Saving Your Skin: The Importance Of Sun Protection

Sunburn can be a nasty bit of business.  Report after report, and study after study tells us that children should be protected because early severe burns can manifest as serious skin issues later in life.  In the last three decades, rates of melanoma have doubled.

One study (available here) tells us that between half and three-quarters of children are sunburned annually.  Among melanoma survivors with children there is heightened awareness, because the risk for their children is double the average rate. 

Despite that, 28% of their children still get sunburns annually.  Even knowing the risk, these parents are not insuring that their children are continuously protected.

Taking the Sun Seriously

Beyond preventing erythema (skin reddening) and pain from a first-degree burn due to excessive sunlight, sunblock does more.  It can reduce the damage of second-degree burns from gross over-exposure, which causes physical damage to the deeper layers resulting in blistering and peeling.

That is not all, of course, because sunblock has additional effects and benefits going well beyond preventing the significant, though individually superficial, dermal injury.  It can prevent permanent skin damage, which is called photoaging, such as drying and wrinkling, from chronic exposure.  It prevents DNA damage and the resultant mutations, when used according to directions.  Sunscreen can therefore even prevent carcinogenesis (skin cancer).

Why Play in the Sun?

Most mammals and birds (the so-called warm-blooded group) don't have much direct need of the Sun aside from providing light.  Cold-blooded animals need it to provide body warmth so they can function since they do not make their own internal heat.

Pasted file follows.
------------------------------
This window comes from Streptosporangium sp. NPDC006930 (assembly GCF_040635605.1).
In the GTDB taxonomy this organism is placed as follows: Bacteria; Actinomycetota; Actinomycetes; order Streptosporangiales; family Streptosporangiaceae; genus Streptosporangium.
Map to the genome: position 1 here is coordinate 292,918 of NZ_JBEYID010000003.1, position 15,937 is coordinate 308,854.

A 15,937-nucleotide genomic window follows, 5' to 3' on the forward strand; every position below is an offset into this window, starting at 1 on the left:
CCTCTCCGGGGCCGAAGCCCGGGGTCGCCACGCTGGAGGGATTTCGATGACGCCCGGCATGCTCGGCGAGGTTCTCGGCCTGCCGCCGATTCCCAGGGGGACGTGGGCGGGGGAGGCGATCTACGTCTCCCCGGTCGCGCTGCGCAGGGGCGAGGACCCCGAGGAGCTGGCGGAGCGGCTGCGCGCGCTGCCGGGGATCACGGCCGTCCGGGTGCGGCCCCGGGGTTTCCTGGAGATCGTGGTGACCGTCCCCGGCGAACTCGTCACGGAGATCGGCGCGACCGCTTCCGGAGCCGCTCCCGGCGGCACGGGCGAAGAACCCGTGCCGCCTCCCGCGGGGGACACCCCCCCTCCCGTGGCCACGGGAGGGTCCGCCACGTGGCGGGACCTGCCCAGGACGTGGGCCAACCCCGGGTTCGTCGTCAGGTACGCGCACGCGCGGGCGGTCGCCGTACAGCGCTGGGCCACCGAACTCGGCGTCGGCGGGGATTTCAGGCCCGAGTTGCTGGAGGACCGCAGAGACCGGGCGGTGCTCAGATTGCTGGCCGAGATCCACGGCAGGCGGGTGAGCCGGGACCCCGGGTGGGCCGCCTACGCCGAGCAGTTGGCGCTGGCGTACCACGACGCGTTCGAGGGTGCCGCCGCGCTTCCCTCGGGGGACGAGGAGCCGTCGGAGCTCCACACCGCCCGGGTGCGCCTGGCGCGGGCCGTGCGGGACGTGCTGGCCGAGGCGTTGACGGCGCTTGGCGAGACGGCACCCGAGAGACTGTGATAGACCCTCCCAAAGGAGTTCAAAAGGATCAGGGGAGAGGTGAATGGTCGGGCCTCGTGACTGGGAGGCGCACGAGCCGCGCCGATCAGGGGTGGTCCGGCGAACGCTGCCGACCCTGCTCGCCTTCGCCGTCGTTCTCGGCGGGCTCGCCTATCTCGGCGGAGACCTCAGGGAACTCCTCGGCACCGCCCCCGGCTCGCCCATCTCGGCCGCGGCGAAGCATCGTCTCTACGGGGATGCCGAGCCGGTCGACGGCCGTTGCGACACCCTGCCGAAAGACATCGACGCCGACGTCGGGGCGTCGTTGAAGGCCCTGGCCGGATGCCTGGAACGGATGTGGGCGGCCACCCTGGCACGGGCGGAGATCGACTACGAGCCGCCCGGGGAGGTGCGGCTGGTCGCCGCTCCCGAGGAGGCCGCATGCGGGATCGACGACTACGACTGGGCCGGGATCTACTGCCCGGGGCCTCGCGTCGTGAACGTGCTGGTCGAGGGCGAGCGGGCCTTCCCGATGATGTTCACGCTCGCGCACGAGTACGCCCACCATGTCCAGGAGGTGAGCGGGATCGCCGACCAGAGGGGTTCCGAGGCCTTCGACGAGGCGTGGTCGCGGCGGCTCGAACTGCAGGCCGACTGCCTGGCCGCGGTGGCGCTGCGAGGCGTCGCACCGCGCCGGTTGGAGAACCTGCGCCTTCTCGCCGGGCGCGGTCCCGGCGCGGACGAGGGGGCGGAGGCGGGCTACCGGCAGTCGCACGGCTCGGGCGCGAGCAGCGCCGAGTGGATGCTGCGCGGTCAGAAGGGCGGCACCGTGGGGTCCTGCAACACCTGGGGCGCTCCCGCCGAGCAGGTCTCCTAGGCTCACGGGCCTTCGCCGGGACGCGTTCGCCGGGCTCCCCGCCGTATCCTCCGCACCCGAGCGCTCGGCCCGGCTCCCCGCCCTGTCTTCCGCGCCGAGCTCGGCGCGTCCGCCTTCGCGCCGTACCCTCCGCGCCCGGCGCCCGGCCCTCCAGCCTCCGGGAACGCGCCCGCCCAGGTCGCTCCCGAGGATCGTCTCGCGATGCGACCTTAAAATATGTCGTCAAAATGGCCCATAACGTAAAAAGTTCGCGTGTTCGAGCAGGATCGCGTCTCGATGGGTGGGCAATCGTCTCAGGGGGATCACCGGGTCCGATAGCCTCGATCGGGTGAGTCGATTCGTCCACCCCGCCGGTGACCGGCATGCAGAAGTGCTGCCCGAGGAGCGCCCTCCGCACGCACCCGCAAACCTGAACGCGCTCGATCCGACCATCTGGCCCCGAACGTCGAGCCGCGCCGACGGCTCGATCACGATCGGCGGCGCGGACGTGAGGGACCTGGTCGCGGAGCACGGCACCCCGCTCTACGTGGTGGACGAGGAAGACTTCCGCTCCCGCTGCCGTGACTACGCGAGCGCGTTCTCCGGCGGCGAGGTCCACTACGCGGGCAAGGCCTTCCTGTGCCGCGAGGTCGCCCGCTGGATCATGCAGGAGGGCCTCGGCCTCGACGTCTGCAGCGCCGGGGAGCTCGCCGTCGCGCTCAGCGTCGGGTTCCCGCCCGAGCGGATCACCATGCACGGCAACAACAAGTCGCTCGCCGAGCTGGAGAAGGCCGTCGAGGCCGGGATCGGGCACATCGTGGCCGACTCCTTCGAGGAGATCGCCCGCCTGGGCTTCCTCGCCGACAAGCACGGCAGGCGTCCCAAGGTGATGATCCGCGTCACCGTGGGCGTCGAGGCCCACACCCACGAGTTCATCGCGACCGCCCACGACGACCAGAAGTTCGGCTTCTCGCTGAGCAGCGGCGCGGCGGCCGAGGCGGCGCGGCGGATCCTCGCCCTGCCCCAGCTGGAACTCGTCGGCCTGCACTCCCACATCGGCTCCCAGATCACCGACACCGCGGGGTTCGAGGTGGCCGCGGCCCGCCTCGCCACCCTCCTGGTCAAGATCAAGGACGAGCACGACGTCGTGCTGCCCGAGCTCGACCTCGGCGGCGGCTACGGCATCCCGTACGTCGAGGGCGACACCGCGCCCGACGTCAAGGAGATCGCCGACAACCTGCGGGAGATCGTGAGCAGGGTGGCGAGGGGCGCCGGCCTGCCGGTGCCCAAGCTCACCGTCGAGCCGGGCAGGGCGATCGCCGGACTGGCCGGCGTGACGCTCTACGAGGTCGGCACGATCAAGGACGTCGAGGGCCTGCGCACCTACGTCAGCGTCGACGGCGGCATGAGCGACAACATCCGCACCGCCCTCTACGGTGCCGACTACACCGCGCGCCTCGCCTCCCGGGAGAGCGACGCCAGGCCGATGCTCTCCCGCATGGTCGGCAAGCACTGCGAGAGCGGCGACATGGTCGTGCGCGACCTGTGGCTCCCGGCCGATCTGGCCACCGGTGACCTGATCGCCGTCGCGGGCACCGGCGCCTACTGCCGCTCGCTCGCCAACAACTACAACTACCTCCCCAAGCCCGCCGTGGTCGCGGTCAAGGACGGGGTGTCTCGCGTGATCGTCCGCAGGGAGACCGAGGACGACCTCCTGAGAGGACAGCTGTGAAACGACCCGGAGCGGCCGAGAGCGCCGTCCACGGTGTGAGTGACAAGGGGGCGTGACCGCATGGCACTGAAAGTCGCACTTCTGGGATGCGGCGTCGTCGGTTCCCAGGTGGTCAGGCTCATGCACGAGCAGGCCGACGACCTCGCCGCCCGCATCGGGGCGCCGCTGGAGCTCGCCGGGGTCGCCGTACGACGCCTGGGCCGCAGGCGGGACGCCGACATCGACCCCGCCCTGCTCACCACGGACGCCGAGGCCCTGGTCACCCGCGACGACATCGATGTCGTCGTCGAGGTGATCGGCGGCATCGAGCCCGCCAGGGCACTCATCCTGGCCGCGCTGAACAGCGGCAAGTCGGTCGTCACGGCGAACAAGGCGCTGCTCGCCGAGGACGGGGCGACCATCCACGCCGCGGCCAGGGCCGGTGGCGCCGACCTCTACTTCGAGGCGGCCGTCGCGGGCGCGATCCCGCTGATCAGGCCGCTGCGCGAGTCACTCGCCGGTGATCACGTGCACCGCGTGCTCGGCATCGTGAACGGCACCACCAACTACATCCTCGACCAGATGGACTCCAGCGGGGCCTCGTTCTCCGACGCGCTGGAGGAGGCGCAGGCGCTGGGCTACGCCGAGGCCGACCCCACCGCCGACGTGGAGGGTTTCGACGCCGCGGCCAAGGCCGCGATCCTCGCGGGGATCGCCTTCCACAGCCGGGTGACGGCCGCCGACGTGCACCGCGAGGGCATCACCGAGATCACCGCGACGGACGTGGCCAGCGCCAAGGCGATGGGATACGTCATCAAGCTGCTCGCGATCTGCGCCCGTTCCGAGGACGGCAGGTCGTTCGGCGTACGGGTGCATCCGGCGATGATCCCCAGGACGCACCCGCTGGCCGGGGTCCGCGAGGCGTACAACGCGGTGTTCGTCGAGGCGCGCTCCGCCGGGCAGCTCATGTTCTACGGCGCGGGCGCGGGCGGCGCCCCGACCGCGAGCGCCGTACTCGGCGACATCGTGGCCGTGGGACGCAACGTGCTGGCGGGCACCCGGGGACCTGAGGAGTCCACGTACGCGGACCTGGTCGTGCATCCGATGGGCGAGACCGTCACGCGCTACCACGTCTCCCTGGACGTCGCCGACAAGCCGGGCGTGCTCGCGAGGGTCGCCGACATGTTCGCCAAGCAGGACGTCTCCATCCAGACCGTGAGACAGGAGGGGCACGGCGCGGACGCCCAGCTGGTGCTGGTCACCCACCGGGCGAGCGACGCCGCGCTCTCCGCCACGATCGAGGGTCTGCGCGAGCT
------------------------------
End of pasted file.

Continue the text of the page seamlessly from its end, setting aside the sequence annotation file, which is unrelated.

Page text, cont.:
One exception in humans is that we need it to manufacture Vitamin D—an intrinsic function of the skin.  We need between 10 and 30 minutes of exposure of strong sunlight, on about a quarter of our body surface, three times per week.

Exposure time is highly dependent on skin color.  Those with light skin tones need a relatively short exposure and those with the darkest skin can require up to three times more to achieve the same effect.  And even though natural melanin offers some protection for darker-skinned people, don't believe for a moment that you shouldn't use a sun-blocking agent, too!  We'll talk about that more below…

Getting "Enough" but Not Too Much

For those of us in winter climates where we have cold temperatures and the need for heavy clothing, natural vitamin D can be impossible to obtain.  This is further complicated by the fact that the angle of the Sun is relatively low.  This means light has to pass through much more of our atmosphere which attenuates the light even more.  Many foods, most often dairy products, are enriched with vitamin D (and vitamin A, too) to help compensate, otherwise you will need supplements.

Three Kinds of Ultraviolet (UV) Radiation

There are three bands of UV called UVA, UVB, and UVC.  Fortunately, the most energetic and shortest frequency called UVC is stopped by the Earth's atmosphere.  UVB is partially blocked, and UVA is only slightly unimpeded. 

All forms of UV can cause cellular changes and alter DNA in sufficient quantity.  Recent research has concluded that sunburns are the quickest route to a very specific gene alteration that suppresses our ability to fight tumors.

You can think of UVB as the Burning type, and UVA as the Aging type.  UVB can only penetrate the first few layers of skin but brings enough energy to power the Vitamin D-making process.  It is also sufficient to cause burns and damage if we get too much.

UVA, on the other hand, has a much longer wavelength and penetrates to deeper layers in the skin.  This can alter DNA, too.

The Myth of Skin Color

Melanin only provides a limited amount of protection, though it's far better than what your average Northern European has.  Still, it does have its limitations.  Darker skinned people can experience about three times the exposure before becoming sunburned, but they are certainly not immune.

Experts are convinced in this study that heredity is partially responsible for the physically harmless condition called dermatosis papulosa nigra (DPN).  The same scientists contend it is also due to excessive sun exposure.  Limit or eliminate UV exposure and, in turn, limit the pathogenesis.

Of course "physically harmless" doesn't mean DPN is psychologically harmless—they are, after all, tumors/lesions, even if they are completely benign.  They can be treated, but wouldn't it be better if they never arose in the first place?  Of course, so (we say it again) everyone should use sunscreen.